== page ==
Page 154 - WaterSense at Work

WaterSense at Work: Best Management Practices for Commercial and Institutional Facilities
Water applied to a landscape can account for a significant portion of a commercial
or institutional property’s overall water use. Studies show that average landscape
water use in the commercial and institutional sector can range from 7 percent of
total water use for hospitals, 22 percent for office buildings, and up to 30 percent for
Typically, a landscape is watered to supplement natural precipitation based
on a plant’s water needs. In some areas of
the country, such as the arid Southwest,
this gap in water needs and precipitation
can be significant. Landscape design, soil
conditions, plant choice, and maintenance
all affect the amount of water a landscape
Section 5.2: Landscaping
best management practices that can guide
a facility in making more water-efficient
landscaping choices.
A well-designed landscape should be supported by healthy soils with appropriate
grading, mulches, regionally appropriate plant choices, appropriately sized turf areas,
and hydrozones. The following information should also be considered for a well-
designed landscape:
Healthy soils allow water to properly infiltrate and help healthy plant root sys-
tems to develop. Soil health can be maintained with a combination of aeration
and applying compost or mulch to help the soil retain its nutrients while sup-
porting plant growth.
Appropriately graded sites with gentle slopes allow water to stay where it is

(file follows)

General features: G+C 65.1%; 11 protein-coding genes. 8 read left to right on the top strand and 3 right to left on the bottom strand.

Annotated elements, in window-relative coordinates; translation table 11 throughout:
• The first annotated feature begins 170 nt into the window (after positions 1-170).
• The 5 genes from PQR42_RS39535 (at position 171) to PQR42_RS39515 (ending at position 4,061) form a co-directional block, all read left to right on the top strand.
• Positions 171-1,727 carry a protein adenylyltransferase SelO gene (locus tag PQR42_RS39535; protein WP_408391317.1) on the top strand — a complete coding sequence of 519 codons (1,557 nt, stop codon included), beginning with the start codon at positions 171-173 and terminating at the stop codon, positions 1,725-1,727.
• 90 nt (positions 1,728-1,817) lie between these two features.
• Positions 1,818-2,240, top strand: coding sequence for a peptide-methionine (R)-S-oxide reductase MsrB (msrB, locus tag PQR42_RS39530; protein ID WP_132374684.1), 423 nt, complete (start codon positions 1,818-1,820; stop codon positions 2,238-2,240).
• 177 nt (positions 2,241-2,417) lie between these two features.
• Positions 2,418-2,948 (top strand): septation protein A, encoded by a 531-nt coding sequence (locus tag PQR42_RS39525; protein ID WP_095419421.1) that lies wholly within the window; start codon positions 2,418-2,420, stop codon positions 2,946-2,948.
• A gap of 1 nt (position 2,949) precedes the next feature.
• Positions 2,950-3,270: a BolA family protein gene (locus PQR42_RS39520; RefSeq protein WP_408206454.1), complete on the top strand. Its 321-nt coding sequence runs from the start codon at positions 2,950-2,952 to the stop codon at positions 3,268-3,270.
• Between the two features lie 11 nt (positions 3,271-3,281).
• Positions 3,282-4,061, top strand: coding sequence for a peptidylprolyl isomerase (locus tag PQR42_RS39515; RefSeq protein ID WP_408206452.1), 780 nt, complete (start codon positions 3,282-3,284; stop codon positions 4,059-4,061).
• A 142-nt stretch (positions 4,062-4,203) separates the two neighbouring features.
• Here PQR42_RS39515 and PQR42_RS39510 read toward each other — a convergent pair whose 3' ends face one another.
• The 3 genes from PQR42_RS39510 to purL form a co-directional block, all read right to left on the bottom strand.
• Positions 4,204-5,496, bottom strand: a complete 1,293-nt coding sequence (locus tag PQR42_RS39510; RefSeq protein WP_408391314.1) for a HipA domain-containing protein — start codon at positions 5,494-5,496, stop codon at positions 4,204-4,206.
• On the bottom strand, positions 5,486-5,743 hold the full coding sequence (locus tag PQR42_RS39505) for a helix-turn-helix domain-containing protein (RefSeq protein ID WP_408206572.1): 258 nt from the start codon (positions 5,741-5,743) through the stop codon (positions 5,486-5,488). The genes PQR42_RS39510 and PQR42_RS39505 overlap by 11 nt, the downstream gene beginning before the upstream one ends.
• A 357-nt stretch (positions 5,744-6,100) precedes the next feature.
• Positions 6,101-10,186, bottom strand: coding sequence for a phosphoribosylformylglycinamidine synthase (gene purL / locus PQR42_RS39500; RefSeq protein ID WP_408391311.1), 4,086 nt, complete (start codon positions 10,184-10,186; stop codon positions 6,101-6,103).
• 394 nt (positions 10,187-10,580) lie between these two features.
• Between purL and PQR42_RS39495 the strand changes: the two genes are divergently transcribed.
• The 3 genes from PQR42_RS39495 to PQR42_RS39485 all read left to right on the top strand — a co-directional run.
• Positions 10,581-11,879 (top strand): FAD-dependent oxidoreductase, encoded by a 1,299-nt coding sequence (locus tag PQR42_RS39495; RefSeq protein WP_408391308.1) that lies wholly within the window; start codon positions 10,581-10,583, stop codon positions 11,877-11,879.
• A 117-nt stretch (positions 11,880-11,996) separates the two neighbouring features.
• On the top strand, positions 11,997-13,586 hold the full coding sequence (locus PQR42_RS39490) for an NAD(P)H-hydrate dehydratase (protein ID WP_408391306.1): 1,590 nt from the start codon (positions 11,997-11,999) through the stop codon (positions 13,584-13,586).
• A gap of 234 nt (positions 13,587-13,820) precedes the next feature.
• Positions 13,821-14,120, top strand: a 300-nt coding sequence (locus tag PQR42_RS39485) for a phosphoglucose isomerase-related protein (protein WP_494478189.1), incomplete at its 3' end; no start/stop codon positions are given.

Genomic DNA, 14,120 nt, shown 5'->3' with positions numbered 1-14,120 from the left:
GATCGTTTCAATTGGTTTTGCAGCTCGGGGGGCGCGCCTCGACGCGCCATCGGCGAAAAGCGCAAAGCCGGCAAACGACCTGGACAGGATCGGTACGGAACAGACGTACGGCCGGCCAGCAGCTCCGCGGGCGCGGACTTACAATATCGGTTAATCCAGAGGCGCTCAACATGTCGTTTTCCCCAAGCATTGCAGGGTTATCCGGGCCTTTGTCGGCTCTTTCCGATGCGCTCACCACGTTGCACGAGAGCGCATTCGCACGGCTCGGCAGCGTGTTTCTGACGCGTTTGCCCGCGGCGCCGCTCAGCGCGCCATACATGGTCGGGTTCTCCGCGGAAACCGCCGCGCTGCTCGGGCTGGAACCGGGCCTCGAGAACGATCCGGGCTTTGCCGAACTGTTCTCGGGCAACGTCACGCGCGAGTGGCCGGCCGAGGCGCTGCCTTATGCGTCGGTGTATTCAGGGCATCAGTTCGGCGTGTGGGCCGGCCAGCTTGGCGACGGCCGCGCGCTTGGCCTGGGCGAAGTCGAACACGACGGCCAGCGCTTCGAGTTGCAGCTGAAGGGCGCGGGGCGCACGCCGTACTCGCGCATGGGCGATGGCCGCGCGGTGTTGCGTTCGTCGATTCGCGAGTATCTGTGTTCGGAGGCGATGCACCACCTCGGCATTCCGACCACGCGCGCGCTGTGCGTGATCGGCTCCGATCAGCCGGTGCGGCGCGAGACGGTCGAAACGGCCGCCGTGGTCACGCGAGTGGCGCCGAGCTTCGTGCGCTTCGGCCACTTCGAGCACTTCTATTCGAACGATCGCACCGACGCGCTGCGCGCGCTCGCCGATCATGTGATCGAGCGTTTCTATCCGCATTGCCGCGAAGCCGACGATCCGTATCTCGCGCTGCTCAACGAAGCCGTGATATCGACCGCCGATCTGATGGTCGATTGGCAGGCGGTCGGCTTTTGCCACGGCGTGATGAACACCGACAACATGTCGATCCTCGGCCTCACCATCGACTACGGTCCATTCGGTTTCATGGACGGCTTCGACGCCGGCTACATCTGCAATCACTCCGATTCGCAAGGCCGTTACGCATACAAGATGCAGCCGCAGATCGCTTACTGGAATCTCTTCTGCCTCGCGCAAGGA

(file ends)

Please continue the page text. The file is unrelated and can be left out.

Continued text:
applied and get delivered to the root zone of the plants, instead of leading to
stormwater runoff.
Mulches on landscaped beds can help keep soils cool and minimize evaporation.
If organic mulches, such as wood chips or shredded leaves, are used, they can
add nutrients to the soil as they decompose.
An appropriate plant palette consisting of drought-tolerant, native, or regionally
appropriate species lays a solid foundation for a water-efficient landscape,
reducing water requirements, as well as the time and cost associated with main-
taining the landscape.
A smaller turf area can reduce resources and costs associated with watering,
mowing, fertilizing, and removing debris.
U.S. Environmental Protection Agency (EPA’s) WaterSense program. August 20, 2009.
Water Efficiency in the Commercial and Institutional Sector: Considerations for
a WaterSense Program
Pages 7-10.
EPA’s WaterSense program. December 2009.
Research Report on Turfgrass Allowance
Page 6.
Reduction of turf area with plantings